“I can’t root for one or the other, so I decided to umpire,” Servideo said. “No one can say anything about me showing partiality. We had a great turnout. It was great seeing all the guys again. I think the younger guys want to come out and prove something. I know both teams held practices to get ready.”

Added Servideo, “When I reached out to the 2008 team to help with buying the rings, they were more than willing. They wanted to help and I was happy about that.”

Glenn Flora, who pitched that 2008 squad to the state crown, earning First Team All-State honors for a second straight year, didn’t hesitate at all and took his familiar place on the mound.

“It’s fun to bring it back to our high school days,” said Flora, who still pitches at William Paterson University. “It was a good idea to do something like this. It gives us all the opportunity to remember what we did, which was something pretty special. When I heard about this, I jumped at the opportunity. I think we all did.”

Bubba Jasinski, who just completed a fine collegiate career at Misiercordia University, agreed.

“This is awesome,” Jasinski said. “We’re getting a chance to go up against another state championship team from Lyndhurst. I hadn’t seen a lot of these guys in five years. It’s great to be together again.”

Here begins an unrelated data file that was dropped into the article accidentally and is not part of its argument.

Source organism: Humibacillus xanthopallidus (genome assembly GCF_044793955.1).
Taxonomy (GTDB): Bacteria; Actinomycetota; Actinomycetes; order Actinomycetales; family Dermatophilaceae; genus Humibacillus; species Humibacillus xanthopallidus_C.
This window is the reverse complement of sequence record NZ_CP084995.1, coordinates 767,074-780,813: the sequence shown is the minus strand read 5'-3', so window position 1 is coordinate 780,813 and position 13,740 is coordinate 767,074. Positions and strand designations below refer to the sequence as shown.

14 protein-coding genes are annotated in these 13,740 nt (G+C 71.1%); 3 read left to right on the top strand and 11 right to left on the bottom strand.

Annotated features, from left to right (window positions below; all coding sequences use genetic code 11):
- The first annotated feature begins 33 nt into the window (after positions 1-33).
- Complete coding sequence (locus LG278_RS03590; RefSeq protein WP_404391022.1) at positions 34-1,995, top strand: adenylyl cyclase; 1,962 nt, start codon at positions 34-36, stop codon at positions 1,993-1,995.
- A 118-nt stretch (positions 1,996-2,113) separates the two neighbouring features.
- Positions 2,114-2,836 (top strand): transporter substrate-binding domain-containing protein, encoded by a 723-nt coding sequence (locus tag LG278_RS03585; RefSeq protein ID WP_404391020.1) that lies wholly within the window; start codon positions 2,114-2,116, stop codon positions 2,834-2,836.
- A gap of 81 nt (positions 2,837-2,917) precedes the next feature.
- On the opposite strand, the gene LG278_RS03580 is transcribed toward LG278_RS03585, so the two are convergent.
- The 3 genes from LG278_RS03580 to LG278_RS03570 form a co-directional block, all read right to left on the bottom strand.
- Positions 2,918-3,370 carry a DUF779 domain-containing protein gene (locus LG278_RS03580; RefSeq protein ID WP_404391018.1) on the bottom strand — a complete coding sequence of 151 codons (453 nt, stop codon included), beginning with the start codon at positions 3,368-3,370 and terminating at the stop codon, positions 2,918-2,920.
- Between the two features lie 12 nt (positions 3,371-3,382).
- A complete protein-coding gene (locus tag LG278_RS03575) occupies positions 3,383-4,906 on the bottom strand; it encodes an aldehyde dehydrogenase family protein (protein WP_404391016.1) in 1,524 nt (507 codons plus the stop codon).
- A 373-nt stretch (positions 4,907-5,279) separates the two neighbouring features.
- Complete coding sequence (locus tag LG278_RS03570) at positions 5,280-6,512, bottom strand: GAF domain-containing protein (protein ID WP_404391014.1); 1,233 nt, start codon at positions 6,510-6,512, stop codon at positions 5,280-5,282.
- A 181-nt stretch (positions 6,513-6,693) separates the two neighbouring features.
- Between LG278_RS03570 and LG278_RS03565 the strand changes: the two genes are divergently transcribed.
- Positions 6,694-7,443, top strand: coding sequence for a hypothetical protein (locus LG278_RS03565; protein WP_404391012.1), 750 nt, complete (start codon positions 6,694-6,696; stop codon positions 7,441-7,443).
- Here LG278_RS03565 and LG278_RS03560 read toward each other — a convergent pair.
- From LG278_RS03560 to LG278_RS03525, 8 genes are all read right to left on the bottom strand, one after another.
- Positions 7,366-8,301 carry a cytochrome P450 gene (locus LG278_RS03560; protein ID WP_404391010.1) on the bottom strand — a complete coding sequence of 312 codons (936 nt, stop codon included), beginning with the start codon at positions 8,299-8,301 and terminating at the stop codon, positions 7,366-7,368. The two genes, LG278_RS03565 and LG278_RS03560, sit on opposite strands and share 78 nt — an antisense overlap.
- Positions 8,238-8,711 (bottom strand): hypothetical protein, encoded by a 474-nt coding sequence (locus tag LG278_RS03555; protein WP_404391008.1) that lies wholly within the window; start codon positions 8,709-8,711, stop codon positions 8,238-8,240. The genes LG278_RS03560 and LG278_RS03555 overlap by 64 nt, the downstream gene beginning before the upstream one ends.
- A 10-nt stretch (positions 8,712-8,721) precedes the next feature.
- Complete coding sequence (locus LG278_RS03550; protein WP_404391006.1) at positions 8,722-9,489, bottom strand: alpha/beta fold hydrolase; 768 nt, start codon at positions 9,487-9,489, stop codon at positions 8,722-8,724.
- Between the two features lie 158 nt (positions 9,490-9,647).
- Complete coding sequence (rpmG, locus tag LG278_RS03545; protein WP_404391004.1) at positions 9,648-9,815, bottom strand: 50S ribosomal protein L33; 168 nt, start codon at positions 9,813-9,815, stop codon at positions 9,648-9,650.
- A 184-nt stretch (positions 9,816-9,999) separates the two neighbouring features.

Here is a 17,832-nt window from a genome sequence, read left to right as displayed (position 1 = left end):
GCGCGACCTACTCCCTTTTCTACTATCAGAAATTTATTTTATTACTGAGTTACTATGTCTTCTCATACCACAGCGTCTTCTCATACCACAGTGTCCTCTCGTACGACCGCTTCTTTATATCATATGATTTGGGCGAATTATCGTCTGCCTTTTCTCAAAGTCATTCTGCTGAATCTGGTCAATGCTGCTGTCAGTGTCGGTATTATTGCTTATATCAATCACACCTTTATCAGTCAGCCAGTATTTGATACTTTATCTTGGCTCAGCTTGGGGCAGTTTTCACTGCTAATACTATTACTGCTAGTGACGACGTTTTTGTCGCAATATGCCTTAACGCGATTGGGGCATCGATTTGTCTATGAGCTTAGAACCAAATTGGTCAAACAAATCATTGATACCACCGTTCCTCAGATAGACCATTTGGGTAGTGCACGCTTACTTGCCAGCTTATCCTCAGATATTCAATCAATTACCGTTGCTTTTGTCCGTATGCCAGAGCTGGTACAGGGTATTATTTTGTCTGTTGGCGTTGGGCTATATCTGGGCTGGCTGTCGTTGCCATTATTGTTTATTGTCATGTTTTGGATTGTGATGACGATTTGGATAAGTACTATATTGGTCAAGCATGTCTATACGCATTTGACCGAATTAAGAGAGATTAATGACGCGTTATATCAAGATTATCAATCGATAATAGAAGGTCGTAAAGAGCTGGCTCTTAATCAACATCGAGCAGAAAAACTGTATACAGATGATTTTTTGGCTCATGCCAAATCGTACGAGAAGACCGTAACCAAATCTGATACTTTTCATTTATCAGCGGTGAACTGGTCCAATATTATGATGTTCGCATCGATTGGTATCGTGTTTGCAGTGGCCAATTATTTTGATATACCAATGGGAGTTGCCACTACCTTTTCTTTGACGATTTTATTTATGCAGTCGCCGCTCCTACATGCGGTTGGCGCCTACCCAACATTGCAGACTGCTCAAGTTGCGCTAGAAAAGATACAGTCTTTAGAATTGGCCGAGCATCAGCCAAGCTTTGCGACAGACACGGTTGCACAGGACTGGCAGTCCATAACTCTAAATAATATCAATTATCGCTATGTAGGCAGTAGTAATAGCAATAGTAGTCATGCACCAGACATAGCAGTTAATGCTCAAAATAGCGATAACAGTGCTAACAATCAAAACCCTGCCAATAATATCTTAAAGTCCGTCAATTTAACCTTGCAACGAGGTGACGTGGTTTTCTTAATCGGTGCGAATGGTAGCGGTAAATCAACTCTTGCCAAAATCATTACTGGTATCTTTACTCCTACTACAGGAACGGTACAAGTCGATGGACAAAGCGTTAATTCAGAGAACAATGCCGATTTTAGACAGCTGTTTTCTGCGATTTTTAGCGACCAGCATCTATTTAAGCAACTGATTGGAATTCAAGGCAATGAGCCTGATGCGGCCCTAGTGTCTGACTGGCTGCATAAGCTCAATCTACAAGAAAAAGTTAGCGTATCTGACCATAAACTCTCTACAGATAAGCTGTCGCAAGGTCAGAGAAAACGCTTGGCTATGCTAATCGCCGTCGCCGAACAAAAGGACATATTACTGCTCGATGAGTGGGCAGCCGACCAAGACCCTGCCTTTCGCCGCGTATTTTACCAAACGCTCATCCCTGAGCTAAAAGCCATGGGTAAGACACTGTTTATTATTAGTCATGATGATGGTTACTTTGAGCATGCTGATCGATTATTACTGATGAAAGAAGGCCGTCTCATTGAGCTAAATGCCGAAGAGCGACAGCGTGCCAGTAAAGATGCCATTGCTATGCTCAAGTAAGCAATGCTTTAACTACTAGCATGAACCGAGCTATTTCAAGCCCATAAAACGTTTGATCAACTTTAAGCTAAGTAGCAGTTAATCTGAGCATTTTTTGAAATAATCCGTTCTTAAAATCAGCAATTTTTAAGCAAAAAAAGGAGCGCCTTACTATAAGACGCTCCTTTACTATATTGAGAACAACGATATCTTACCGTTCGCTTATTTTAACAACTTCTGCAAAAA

Jasinski believed that his team had the upper hand.

“I think we have an advantage because some of us are coming off solid college seasons,” Jasinski said. “We didn’t think we could just show up here and play. We’re going for the win.”

Anthony Dorio, who went on to have a fine career at William Paterson, was also excited to be a part of the reunion.

“When I first received the letter, I was a little surprised,” Dorio said. “I didn’t think anything like this could ever take place. It was a great idea to come back and see everyone. I hadn’t seen some of them since our last game together.”

Dorio still plays actively for the South Bergen Bullets of the Metropolitan League as he tries to become a police officer.